(originally published circa 2008)
By Josie Glausiusz
Humans are territorial beasts, and so, it seems, are members of Paragraph. Myself, I like to sit in the same cubicle every time I come here: the one beside the dusty ladder leading to the roof, under the "emergency exit" sign and facing the open space. The light from the skylight shines on me, and the presence of someone curled up in a comfy chair seems sociable and soothing (unless they start snoring). Given a choice, I’d decorate my designated spot with a few family photographs and a clinging plant. Alas, there are days when some inconsiderate soul sits in "my" cubicle before I can claim it, and I am forced to skulk in a dark and claustrophobic corner.
It seems I am not alone in my desire to claim my own terrain. In a poll of my fellow Paragraph members about their cubicle preferences, thirty-two out of 57 people responded "yes," to the question, "do you like to sit in the same cubicle every time you come to Paragraph?" A further eleven said that they had a "top three," or a favorite zone. It seems we have a nesting instinct, and familiarity breeds content. "I am a creature of nearly stupefying habit," one person wrote, while another said, "I can pretend I’m at home and all the other Paragraph writers are members of my dysfunctional family and we’re not speaking." Some respondents are superstitious: If I did well somewhere, I stay there" and suspicious, too: "I’m not saying where my cubicle is because then someone else will think it’s lucky and grab it." Others can’t explain their choice: "I absolutely cannot tell you why this is, but every morning I walk first to the cubicle that I sat in on my first day at Paragraph."
A few unflappable folk don’t care where they sit, or seek inspiration in a novel space each time they come ("I am determined to try out every cubicle and test out their results"), although not all such thrill-seekers were so sure of themselves: "The whole point is to get a fresh perspective each time," one resolute writer replied, before adding a caveat: "although I do have favorite chairs." As for those who did have a top spot, most professed indignation or frustration if an interloper sat in their space. They felt "irritated," "confused," "disappointed," "anxious," "displaced, adrift," "annoyed, but mostly at myself for not getting there sooner," "a slight degree of panic," "vulnerable and scared, like someone ate my porridge and stole my cheese," "like an idiot for having a cubicle I consider ‘my own,’" "like they are thieves and should be ashamed," "pushed out of my comfort zone, or insanely, murderously jealous," or my favorite: "deeply betrayed by the cubicle gods."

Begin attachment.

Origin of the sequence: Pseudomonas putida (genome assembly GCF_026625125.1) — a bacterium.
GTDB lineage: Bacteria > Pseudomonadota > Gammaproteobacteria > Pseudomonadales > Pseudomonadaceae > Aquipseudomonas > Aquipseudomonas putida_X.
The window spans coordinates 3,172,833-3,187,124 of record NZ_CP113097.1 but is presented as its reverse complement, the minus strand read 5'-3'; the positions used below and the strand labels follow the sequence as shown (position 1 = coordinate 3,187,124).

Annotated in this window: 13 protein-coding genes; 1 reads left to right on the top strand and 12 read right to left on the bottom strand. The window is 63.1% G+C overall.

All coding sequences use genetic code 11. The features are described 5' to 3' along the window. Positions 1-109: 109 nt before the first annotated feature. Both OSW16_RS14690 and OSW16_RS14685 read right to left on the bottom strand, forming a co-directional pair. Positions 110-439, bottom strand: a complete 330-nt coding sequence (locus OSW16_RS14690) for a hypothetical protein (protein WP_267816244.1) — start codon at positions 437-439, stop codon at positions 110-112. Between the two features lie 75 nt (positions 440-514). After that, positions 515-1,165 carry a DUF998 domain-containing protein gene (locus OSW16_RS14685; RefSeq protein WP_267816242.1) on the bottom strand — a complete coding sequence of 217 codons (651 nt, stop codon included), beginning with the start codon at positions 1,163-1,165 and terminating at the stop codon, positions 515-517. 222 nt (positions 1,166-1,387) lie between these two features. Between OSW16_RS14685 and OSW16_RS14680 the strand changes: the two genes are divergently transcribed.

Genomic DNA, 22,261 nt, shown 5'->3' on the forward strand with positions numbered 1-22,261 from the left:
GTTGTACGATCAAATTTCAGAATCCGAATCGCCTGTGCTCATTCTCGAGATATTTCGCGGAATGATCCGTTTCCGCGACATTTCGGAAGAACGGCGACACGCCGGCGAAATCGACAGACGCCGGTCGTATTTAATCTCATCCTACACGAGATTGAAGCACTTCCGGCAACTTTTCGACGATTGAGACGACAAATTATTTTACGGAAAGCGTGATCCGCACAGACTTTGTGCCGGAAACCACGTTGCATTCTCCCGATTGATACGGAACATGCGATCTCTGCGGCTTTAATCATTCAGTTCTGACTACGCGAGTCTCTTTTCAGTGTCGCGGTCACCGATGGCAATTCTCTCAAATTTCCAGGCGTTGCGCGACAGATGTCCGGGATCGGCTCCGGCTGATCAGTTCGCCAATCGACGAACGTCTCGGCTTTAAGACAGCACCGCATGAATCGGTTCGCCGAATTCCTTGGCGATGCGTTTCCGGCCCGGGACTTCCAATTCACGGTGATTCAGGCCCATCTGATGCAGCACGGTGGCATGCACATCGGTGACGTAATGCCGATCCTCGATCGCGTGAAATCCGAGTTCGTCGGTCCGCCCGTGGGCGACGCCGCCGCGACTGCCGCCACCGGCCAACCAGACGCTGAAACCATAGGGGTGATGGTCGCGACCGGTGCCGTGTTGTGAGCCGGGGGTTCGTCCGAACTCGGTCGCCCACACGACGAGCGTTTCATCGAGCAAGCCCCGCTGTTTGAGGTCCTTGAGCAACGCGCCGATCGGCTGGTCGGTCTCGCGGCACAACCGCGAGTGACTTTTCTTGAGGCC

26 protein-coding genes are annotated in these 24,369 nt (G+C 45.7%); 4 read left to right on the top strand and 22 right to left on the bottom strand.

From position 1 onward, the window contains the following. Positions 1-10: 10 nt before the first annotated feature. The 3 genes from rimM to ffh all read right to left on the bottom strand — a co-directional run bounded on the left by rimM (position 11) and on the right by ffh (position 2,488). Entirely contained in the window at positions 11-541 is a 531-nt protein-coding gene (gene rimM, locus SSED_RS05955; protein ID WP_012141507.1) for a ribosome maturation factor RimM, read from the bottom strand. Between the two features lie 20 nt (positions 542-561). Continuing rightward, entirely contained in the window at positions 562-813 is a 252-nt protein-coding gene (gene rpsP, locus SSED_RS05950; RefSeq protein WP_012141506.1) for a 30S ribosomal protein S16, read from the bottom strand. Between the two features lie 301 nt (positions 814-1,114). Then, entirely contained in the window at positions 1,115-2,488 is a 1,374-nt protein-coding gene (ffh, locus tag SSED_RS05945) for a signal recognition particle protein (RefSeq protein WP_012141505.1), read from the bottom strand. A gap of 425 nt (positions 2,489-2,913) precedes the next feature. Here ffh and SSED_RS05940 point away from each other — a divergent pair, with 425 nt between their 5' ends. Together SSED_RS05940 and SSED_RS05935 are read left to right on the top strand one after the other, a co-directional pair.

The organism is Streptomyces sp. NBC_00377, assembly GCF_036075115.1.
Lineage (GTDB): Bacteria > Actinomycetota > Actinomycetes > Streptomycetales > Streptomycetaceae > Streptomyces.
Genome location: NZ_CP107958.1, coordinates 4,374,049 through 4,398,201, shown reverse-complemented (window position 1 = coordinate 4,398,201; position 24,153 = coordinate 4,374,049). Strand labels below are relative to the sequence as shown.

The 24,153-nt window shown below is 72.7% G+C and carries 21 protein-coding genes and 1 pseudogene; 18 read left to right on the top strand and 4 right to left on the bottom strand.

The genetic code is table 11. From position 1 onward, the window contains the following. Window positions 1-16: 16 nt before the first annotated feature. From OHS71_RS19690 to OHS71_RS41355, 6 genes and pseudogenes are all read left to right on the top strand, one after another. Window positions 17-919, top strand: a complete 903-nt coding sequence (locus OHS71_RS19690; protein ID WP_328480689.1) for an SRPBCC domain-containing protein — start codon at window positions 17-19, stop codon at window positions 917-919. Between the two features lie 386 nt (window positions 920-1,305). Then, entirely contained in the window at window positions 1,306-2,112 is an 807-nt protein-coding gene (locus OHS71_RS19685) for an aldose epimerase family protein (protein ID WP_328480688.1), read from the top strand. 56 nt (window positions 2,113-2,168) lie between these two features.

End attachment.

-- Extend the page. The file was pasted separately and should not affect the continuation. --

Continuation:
Nearly two-thirds of Paragraphers believe that some cubicles are more conducive to creativity. Much of this has to do with maintaining a zone of silence: "Foremost on my mind is maintaining a good distance from the lady who uses her long fingernails to type. I also steer clear of coughers, moaners, the whimperer and any gunburst typists." Others complained about desk height—some are higher than others—the vibrating floor ("at some of these cubicles it feels like a low-grade earthquake is coming through the space,") or intrusive lighting ("I can’t sit facing away from the window when the fan is on—it makes this weird flickering thing with the light that drives me nuts.") Others covet "a floor pitch that doesn’t encourage one’s chair to careen comically toward the cubicle wall when one tries to stand up." Sunlight, a glimpse of the sky, a window draws people to certain spots; for others, seclusion is essential.
To my surprise, 70 percent of respondents like to hide away in a cubicle tucked in a corner, and just six percent like to face the central space. (The others like to mix it up.) For a gregarious gal like me, being surrounded by people is essential, even if they are silent: when I first joined Paragraph, it was to escape the loneliness of writing at home. I also grew up in a family of five kids, and learned to do my homework or practice the piano with a loud argument going on over my shoulder. But some of my fellow writers choose their spot for the opposite reason: "It’s as far away from other people as possible," "I don’t like to see or sense people around me," "For me, writing is all about being alone and I like to pretend no one is around," "The more hidden in a corner I am the more I can concentrate on my own little world in my brain," "I’m writing a novel about 45 characters each living in their own separate worlds. The idea just came to me one day in the writer’s room."